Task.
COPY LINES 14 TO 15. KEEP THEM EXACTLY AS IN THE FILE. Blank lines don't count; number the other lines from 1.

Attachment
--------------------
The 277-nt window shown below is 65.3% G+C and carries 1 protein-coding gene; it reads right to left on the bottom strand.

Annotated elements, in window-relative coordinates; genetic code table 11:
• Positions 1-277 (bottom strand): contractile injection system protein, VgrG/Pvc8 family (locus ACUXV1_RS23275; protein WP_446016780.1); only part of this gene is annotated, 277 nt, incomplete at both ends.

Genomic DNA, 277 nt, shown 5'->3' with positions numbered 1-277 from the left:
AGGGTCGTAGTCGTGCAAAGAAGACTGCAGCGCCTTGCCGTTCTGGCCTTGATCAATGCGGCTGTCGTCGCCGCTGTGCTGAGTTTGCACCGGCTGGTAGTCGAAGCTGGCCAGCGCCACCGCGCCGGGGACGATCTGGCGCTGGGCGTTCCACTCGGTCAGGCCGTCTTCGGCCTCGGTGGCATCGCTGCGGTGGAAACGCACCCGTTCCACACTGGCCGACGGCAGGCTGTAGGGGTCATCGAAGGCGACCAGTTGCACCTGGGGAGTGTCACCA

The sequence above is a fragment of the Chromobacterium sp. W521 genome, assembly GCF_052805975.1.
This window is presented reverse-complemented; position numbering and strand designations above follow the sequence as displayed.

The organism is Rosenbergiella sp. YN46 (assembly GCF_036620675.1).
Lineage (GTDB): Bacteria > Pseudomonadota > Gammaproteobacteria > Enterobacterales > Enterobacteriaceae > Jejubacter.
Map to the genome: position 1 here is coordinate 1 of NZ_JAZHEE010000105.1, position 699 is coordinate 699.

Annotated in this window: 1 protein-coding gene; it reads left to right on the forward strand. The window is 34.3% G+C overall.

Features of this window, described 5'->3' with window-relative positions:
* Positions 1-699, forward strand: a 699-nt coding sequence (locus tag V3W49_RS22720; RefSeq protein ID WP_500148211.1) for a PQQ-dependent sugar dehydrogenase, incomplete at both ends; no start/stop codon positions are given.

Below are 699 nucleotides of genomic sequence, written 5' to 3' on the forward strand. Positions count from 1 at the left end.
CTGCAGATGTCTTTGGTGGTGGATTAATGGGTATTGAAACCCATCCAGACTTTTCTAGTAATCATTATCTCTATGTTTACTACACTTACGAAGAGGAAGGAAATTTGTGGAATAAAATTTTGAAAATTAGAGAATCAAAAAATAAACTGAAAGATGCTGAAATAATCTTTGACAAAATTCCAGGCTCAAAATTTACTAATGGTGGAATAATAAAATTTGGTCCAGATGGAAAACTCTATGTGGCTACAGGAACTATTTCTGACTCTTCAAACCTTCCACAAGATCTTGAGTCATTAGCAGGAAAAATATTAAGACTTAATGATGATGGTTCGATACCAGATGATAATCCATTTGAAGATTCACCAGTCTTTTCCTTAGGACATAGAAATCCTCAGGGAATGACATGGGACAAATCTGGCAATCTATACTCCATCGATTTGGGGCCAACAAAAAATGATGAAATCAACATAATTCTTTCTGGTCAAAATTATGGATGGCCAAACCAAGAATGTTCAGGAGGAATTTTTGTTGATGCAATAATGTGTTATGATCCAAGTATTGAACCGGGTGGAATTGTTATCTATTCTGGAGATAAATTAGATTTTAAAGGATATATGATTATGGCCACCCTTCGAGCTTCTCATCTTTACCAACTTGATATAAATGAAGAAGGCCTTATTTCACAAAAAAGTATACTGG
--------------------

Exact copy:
Below are 699 nucleotides of genomic sequence, written 5' to 3' on the forward strand. Positions count from 1 at the left end.
CTGCAGATGTCTTTGGTGGTGGATTAATGGGTATTGAAACCCATCCAGACTTTTCTAGTAATCATTATCTCTATGTTTACTACACTTACGAAGAGGAAGGAAATTTGTGGAATAAAATTTTGAAAATTAGAGAATCAAAAAATAAACTGAAAGATGCTGAAATAATCTTTGACAAAATTCCAGGCTCAAAATTTACTAATGGTGGAATAATAAAATTTGGTCCAGATGGAAAACTCTATGTGGCTACAGGAACTATTTCTGACTCTTCAAACCTTCCACAAGATCTTGAGTCATTAGCAGGAAAAATATTAAGACTTAATGATGATGGTTCGATACCAGATGATAATCCATTTGAAGATTCACCAGTCTTTTCCTTAGGACATAGAAATCCTCAGGGAATGACATGGGACAAATCTGGCAATCTATACTCCATCGATTTGGGGCCAACAAAAAATGATGAAATCAACATAATTCTTTCTGGTCAAAATTATGGATGGCCAAACCAAGAATGTTCAGGAGGAATTTTTGTTGATGCAATAATGTGTTATGATCCAAGTATTGAACCGGGTGGAATTGTTATCTATTCTGGAGATAAATTAGATTTTAAAGGATATATGATTATGGCCACCCTTCGAGCTTCTCATCTTTACCAACTTGATATAAATGAAGAAGGCCTTATTTCACAAAAAAGTATACTGG